Short Fiction: Connor’s Crush

    As a child, Connor Dooley dreamed of becoming an Olympic Athlete. Simeon Toribio, to be exact. Why Simeon Toribio? Connor never said. He just spent his days in the backyard trying to jump over his mother’s tomato plants.

    Physically, Connor never had much chance of convincing anyone he was Simeon Toribio. Simeon Toribio was a six-feet-tall Filipino Olympic high jump bronze medallist who died a month before man walked on the moon. Connor was an Irish kid with an abnormally low hairline and the physique and complexion of a soft-boiled egg. Connor’s father, Murray, believed the boy was faking a mental illness. This was the tactic Murray himself had used to avoid military service during the Vietnam War (Ireland was not officially involved in the war, but Murray was not taking any chances). The question that now plagued Murray was: What was Connor trying to avoid? He made a list of everything that might answer the question, and then, by process of elimination, concluded Connor was avoiding either his first Holy Communion or a haircut. If it was the former, Connor was likely demon-possessed; if it was the latter, he was likely homosexual. The remedy for both conditions was to be held underwater while a priest recited a prayer.

    It was Connor’s mother, Celia, who correctly diagnosed his unusual behaviour. Connor was not trying to avoid something. Quite the opposite. He was trying to win the affections of a Filipino girl who lived in the next village. Celia suggested that instead of darkening his skin with coal and hurling himself into the vegetable garden, Connor might want to try simply talking to the girl. Murray, much relieved that his son was not a demoniac (although a little disappointed he would not get to see an exorcism), agreed.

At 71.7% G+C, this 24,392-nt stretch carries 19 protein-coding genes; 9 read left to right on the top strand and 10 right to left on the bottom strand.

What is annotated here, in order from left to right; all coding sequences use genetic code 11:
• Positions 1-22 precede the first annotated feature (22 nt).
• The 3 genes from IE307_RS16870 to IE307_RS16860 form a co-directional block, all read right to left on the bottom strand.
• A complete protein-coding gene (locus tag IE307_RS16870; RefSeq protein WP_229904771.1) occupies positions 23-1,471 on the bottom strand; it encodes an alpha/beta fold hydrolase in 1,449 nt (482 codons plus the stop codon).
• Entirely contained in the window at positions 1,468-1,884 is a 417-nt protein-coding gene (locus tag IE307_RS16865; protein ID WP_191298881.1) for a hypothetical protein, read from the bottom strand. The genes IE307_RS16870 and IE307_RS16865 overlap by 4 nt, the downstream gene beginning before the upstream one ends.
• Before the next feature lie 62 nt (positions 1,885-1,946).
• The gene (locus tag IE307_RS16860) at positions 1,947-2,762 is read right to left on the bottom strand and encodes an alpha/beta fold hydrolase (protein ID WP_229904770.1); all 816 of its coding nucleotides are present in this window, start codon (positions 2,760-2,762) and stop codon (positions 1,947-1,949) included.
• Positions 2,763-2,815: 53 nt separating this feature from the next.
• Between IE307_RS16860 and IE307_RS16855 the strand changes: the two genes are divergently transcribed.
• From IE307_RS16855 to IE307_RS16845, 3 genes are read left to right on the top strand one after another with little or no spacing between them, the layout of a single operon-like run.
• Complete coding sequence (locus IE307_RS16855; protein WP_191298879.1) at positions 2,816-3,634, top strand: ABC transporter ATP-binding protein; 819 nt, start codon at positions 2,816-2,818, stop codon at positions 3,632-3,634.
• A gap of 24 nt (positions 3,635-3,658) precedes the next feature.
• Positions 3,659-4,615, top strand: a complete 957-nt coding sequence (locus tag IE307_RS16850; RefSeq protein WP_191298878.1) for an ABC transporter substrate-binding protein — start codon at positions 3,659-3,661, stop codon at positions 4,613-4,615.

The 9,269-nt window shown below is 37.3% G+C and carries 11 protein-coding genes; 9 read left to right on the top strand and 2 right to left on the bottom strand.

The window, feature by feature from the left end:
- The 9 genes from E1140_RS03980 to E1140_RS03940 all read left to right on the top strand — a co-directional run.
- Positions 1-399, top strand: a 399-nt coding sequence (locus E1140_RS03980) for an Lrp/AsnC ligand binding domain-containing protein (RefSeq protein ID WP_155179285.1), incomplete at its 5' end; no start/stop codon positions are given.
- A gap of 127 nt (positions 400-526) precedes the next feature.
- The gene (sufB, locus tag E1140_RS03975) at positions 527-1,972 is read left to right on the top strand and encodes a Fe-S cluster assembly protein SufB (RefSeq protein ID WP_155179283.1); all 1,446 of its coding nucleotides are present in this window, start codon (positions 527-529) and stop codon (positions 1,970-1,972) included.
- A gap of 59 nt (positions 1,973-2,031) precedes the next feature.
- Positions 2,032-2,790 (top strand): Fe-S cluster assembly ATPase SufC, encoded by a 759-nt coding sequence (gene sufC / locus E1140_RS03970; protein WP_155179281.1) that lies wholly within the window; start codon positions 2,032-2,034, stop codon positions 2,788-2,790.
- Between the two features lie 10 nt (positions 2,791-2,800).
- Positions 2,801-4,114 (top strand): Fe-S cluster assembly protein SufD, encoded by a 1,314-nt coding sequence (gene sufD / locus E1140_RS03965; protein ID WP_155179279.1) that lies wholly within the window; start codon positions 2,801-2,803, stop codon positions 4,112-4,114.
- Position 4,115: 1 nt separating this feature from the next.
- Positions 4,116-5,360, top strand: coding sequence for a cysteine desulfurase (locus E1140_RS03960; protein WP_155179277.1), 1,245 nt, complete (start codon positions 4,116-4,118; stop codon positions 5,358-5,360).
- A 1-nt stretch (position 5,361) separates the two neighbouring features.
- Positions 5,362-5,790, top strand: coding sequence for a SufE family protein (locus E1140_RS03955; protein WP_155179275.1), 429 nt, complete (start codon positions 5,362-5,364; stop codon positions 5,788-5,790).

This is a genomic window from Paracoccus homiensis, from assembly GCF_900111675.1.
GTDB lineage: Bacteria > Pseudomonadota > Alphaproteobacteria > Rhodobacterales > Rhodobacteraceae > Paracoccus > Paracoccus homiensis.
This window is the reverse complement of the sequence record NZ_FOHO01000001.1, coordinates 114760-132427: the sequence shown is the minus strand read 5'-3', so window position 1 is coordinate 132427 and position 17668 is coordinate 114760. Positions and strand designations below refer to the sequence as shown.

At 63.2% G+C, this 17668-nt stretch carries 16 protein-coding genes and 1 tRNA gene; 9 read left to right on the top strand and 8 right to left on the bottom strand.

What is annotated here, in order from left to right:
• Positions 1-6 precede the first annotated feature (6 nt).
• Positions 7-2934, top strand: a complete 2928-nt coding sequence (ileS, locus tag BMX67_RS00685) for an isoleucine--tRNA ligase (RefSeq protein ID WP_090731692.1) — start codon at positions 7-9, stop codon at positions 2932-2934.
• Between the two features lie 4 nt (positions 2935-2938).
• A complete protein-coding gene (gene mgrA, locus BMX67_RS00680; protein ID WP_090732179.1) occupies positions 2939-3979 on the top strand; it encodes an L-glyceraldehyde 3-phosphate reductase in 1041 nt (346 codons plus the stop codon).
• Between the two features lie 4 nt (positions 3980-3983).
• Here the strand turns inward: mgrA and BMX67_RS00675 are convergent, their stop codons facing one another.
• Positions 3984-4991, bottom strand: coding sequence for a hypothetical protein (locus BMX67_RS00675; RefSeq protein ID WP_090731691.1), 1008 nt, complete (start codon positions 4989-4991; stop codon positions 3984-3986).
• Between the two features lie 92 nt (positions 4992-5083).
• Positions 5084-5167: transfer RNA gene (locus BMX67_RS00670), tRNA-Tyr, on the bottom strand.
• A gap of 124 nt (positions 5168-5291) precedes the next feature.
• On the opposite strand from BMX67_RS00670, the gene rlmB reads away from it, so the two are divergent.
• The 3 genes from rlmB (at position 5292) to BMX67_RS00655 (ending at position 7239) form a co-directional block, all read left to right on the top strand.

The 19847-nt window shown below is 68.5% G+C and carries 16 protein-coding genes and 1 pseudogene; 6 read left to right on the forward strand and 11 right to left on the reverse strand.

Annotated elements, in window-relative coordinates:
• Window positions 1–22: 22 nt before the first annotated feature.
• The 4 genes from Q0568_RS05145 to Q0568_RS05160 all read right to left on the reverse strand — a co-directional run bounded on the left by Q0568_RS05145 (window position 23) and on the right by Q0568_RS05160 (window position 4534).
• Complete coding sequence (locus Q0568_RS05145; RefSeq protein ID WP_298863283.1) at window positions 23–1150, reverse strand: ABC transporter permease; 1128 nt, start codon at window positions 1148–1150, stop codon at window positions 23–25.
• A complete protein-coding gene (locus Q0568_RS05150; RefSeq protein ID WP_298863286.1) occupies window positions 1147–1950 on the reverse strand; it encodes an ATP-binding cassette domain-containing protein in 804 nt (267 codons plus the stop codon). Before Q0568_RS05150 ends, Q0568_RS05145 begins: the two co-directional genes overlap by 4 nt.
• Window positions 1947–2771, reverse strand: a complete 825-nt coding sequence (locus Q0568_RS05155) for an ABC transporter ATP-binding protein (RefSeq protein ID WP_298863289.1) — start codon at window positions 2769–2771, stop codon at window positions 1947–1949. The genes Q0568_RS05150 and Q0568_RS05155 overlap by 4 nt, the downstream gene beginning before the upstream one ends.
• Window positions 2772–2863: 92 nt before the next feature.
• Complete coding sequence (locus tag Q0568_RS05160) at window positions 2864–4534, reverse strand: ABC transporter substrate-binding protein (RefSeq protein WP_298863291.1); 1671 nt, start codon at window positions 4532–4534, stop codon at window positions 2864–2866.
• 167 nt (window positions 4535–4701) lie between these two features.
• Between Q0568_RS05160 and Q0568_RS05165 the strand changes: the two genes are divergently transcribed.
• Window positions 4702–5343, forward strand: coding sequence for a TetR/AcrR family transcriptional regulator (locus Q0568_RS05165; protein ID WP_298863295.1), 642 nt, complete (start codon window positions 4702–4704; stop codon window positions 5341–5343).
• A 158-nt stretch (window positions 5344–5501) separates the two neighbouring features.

The next day, Connor took the bus into town and went to the dry cleaners. It was owned by a couple he assumed were the parents of the young lass who had inspired his recent athletic identity theft. They were not her parents. They were not even Filipino. They were Sri Lankan. Connor introduced himself and then asked permission to date their daughter, using a phrase he had heard from one of the older boys at school. He did not realise (and probably neither did the older boy from school) how exceedingly filthy the phrase was. How would any parent react to hearing a boy imply such things about their non-existent daughter? The Sri Lankan couple just stared curiously at Connor’s narrow forehead. His hairline really was low. It started about an inch above his eyebrows. With his hairline so distracting, the Sri Lankans did not hear a word Connor said. They just nodded politely and then went about their work. Connor waited, but the couple soon told him not to wander around by himself, and that he should go home to his parents. He was crushed.

    Connor never did speak to the young Filipina. The next year she and her family moved away. Perhaps it was for the best. The girl died young, and Connor turned out homosexual after all. Interestingly, he also won an Olympic bronze medal for high jump.


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